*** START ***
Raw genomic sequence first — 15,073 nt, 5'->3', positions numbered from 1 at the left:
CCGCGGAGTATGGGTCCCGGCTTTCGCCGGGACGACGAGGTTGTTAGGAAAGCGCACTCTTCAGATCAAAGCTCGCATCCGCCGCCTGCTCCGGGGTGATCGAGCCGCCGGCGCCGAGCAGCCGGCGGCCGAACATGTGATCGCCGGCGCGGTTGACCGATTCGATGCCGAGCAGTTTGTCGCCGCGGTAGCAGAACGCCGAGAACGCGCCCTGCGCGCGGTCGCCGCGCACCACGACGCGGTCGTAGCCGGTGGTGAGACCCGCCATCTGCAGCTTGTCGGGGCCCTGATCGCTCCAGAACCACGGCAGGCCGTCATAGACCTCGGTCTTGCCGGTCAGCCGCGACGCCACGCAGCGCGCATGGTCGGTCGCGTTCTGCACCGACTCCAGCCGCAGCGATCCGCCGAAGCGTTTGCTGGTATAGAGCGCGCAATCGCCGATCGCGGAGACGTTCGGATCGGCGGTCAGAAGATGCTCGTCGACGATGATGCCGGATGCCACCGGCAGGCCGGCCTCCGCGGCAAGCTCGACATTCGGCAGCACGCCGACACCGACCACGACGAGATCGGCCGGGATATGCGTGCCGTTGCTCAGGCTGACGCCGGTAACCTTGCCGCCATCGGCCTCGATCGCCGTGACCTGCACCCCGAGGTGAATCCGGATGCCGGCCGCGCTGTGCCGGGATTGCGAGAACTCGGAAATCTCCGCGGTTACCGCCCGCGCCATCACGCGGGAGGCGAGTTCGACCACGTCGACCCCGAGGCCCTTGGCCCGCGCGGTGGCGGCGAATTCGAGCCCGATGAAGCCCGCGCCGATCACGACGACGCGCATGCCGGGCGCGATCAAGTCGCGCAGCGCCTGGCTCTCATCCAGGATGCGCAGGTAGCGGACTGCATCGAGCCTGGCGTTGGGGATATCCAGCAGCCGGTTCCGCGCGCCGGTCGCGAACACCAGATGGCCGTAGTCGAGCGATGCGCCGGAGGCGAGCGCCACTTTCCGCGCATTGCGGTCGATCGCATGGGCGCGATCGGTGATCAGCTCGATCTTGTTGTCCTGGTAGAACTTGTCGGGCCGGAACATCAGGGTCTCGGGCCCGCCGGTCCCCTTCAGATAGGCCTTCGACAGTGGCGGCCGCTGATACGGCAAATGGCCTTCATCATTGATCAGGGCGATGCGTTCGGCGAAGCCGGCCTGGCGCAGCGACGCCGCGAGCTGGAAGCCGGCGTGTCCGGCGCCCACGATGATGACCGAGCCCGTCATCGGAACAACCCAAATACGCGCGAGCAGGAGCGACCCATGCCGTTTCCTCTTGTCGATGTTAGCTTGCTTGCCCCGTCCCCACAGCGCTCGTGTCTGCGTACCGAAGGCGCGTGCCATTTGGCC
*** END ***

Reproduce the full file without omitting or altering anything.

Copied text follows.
Raw genomic sequence first — 15,073 nt, 5'->3', positions numbered from 1 at the left:
CCGCGGAGTATGGGTCCCGGCTTTCGCCGGGACGACGAGGTTGTTAGGAAAGCGCACTCTTCAGATCAAAGCTCGCATCCGCCGCCTGCTCCGGGGTGATCGAGCCGCCGGCGCCGAGCAGCCGGCGGCCGAACATGTGATCGCCGGCGCGGTTGACCGATTCGATGCCGAGCAGTTTGTCGCCGCGGTAGCAGAACGCCGAGAACGCGCCCTGCGCGCGGTCGCCGCGCACCACGACGCGGTCGTAGCCGGTGGTGAGACCCGCCATCTGCAGCTTGTCGGGGCCCTGATCGCTCCAGAACCACGGCAGGCCGTCATAGACCTCGGTCTTGCCGGTCAGCCGCGACGCCACGCAGCGCGCATGGTCGGTCGCGTTCTGCACCGACTCCAGCCGCAGCGATCCGCCGAAGCGTTTGCTGGTATAGAGCGCGCAATCGCCGATCGCGGAGACGTTCGGATCGGCGGTCAGAAGATGCTCGTCGACGATGATGCCGGATGCCACCGGCAGGCCGGCCTCCGCGGCAAGCTCGACATTCGGCAGCACGCCGACACCGACCACGACGAGATCGGCCGGGATATGCGTGCCGTTGCTCAGGCTGACGCCGGTAACCTTGCCGCCATCGGCCTCGATCGCCGTGACCTGCACCCCGAGGTGAATCCGGATGCCGGCCGCGCTGTGCCGGGATTGCGAGAACTCGGAAATCTCCGCGGTTACCGCCCGCGCCATCACGCGGGAGGCGAGTTCGACCACGTCGACCCCGAGGCCCTTGGCCCGCGCGGTGGCGGCGAATTCGAGCCCGATGAAGCCCGCGCCGATCACGACGACGCGCATGCCGGGCGCGATCAAGTCGCGCAGCGCCTGGCTCTCATCCAGGATGCGCAGGTAGCGGACTGCATCGAGCCTGGCGTTGGGGATATCCAGCAGCCGGTTCCGCGCGCCGGTCGCGAACACCAGATGGCCGTAGTCGAGCGATGCGCCGGAGGCGAGCGCCACTTTCCGCGCATTGCGGTCGATCGCATGGGCGCGATCGGTGATCAGCTCGATCTTGTTGTCCTGGTAGAACTTGTCGGGCCGGAACATCAGGGTCTCGGGCCCGCCGGTCCCCTTCAGATAGGCCTTCGACAGTGGCGGCCGCTGATACGGCAAATGGCCTTCATCATTGATCAGGGCGATGCGTTCGGCGAAGCCGGCCTGGCGCAGCGACGCCGCGAGCTGGAAGCCGGCGTGTCCGGCGCCCACGATGATGACCGAGCCCGTCATCGGAACAACCCAAATACGCGCGAGCAGGAGCGACCCATGCCGTTTCCTCTTGTCGATGTTAGCTTGCTTGCCCCGTCCCCACAGCGCTCGTGTCTGCGTACCGAAGGCGCGTGCCATTTGGCC